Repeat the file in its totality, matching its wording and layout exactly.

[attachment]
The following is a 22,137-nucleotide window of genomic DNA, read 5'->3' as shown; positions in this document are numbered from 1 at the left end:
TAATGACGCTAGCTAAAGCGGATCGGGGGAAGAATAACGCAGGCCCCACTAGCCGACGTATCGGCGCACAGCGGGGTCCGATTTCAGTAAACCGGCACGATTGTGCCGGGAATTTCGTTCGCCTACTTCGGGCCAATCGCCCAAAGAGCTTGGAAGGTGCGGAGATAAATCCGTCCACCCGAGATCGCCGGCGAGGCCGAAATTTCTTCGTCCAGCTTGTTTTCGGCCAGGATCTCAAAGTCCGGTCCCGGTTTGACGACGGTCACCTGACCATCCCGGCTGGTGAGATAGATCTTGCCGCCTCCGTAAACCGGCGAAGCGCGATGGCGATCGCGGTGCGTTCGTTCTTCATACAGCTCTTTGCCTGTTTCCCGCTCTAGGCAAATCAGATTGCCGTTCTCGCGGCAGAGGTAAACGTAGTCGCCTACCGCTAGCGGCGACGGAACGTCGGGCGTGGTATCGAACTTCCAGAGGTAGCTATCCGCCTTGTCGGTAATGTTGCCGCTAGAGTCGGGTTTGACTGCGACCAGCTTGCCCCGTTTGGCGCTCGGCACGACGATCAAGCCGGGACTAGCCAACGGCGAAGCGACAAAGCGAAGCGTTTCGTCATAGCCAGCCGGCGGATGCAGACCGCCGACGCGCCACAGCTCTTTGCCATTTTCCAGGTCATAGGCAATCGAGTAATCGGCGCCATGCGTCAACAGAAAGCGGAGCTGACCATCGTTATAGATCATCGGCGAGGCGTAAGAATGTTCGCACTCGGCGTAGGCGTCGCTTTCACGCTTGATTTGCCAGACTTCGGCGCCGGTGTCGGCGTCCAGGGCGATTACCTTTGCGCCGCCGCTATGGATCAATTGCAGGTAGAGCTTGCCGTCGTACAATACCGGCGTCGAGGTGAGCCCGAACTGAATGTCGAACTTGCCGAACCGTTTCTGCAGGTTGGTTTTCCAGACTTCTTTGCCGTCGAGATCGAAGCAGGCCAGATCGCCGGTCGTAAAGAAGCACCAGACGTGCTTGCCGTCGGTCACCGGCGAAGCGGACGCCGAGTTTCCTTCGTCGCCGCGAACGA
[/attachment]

The following is a 22,137-nucleotide window of genomic DNA, read 5'->3' as shown; positions in this document are numbered from 1 at the left end:
TAATGACGCTAGCTAAAGCGGATCGGGGGAAGAATAACGCAGGCCCCACTAGCCGACGTATCGGCGCACAGCGGGGTCCGATTTCAGTAAACCGGCACGATTGTGCCGGGAATTTCGTTCGCCTACTTCGGGCCAATCGCCCAAAGAGCTTGGAAGGTGCGGAGATAAATCCGTCCACCCGAGATCGCCGGCGAGGCCGAAATTTCTTCGTCCAGCTTGTTTTCGGCCAGGATCTCAAAGTCCGGTCCCGGTTTGACGACGGTCACCTGACCATCCCGGCTGGTGAGATAGATCTTGCCGCCTCCGTAAACCGGCGAAGCGCGATGGCGATCGCGGTGCGTTCGTTCTTCATACAGCTCTTTGCCTGTTTCCCGCTCTAGGCAAATCAGATTGCCGTTCTCGCGGCAGAGGTAAACGTAGTCGCCTACCGCTAGCGGCGACGGAACGTCGGGCGTGGTATCGAACTTCCAGAGGTAGCTATCCGCCTTGTCGGTAATGTTGCCGCTAGAGTCGGGTTTGACTGCGACCAGCTTGCCCCGTTTGGCGCTCGGCACGACGATCAAGCCGGGACTAGCCAACGGCGAAGCGACAAAGCGAAGCGTTTCGTCATAGCCAGCCGGCGGATGCAGACCGCCGACGCGCCACAGCTCTTTGCCATTTTCCAGGTCATAGGCAATCGAGTAATCGGCGCCATGCGTCAACAGAAAGCGGAGCTGACCATCGTTATAGATCATCGGCGAGGCGTAAGAATGTTCGCACTCGGCGTAGGCGTCGCTTTCACGCTTGATTTGCCAGACTTCGGCGCCGGTGTCGGCGTCCAGGGCGATTACCTTTGCGCCGCCGCTATGGATCAATTGCAGGTAGAGCTTGCCGTCGTACAATACCGGCGTCGAGGTGAGCCCGAACTGAATGTCGAACTTGCCGAACCGTTTCTGCAGGTTGGTTTTCCAGACTTCTTTGCCGTCGAGATCGAAGCAGGCCAGATCGCCGGTCGTAAAGAAGCACCAGACGTGCTTGCCGTCGGTCACCGGCGAAGCGGACGCCGAGTTTCCTTCGTCGCCGCGAACGA